Jewish World Review June 20, 2012/ 30 Sivan, 5772
By Paul Greenberg
http://www.JewishWorldReview.com | A nation without poets. Could there by anything sadder?
Well, not exactly a nation. Monaco is more of a resort -- a kingdom by the sea, or rather a principality. It stretches across a whole couple of kilometers of scenic coastline on the
That's right. According to the Cultural Olympiad being staged in
That's according to one of the
It's not as if Monaco is the only place in the world deprived of poets, or at least of the Have Poetry, Will Travel sort willing to join the multitudes converging on
Seven other countries are also officially poetless at the moment:
Monaco has all of 31,000 people and not a poet in the bunch, or at least one to represent it in
So much for European civilization. At such times it seems as reliable as the euro.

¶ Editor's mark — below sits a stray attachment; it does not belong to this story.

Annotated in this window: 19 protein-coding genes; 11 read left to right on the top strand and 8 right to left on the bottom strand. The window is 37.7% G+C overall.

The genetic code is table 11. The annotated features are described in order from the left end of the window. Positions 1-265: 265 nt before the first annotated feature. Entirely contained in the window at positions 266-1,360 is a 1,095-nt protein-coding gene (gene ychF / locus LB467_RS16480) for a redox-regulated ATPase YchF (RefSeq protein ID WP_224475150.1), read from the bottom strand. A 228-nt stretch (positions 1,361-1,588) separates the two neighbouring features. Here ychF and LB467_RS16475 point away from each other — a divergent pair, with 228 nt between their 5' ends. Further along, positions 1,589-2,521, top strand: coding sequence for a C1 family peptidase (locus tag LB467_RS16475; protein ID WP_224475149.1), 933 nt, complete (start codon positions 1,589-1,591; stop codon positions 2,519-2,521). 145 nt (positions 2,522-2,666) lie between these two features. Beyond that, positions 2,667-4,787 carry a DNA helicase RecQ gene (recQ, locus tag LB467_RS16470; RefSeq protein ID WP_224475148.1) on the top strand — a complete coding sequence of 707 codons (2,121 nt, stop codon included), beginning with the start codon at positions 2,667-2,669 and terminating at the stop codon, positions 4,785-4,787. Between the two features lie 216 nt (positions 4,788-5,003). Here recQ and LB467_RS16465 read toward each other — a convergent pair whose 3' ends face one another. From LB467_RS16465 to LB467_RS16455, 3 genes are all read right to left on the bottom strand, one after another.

Never fear. This crisis is being addressed in always up-to-date Monaco. An urgent call for poets has already gone out from Monaco's department of cultural affairs. The way one would advertise for a butler, no doubt, or a nanny for the children.
But good help is hard to find. An Irish poet named Leontia Flynn who spent several months as a guest of
Think of the sad plight of the reporter for the
But by all signs she did a thorough job pounding the palatial pavement, combing through places like Monaco's yacht-crowded harbor. That's where she encountered the captain of a sleek 165-footer who explained that Monaco's rentiers were not likely to occupy their time writing poetry "unless they can hang it on a wall and point to it and say, guess how much I spent on that."
On the trail of Monacan poets -- of any Monacan poet, for that matter -- Ms. Whalen thought she'd hit pay dirt in
Wonder of wonders, the WSJ's intrepid reporter found a living, breathing poet: Paulette Cherici-Porello, who had published a book of Monegasque poems in the 1980s. Naturally, it is out of print and unavailable in shops and libraries. But at 86, the poetess, now living in an old folks' home, doesn't feel up to a trip to
But the search for poetry continues. As it should. For all of us.
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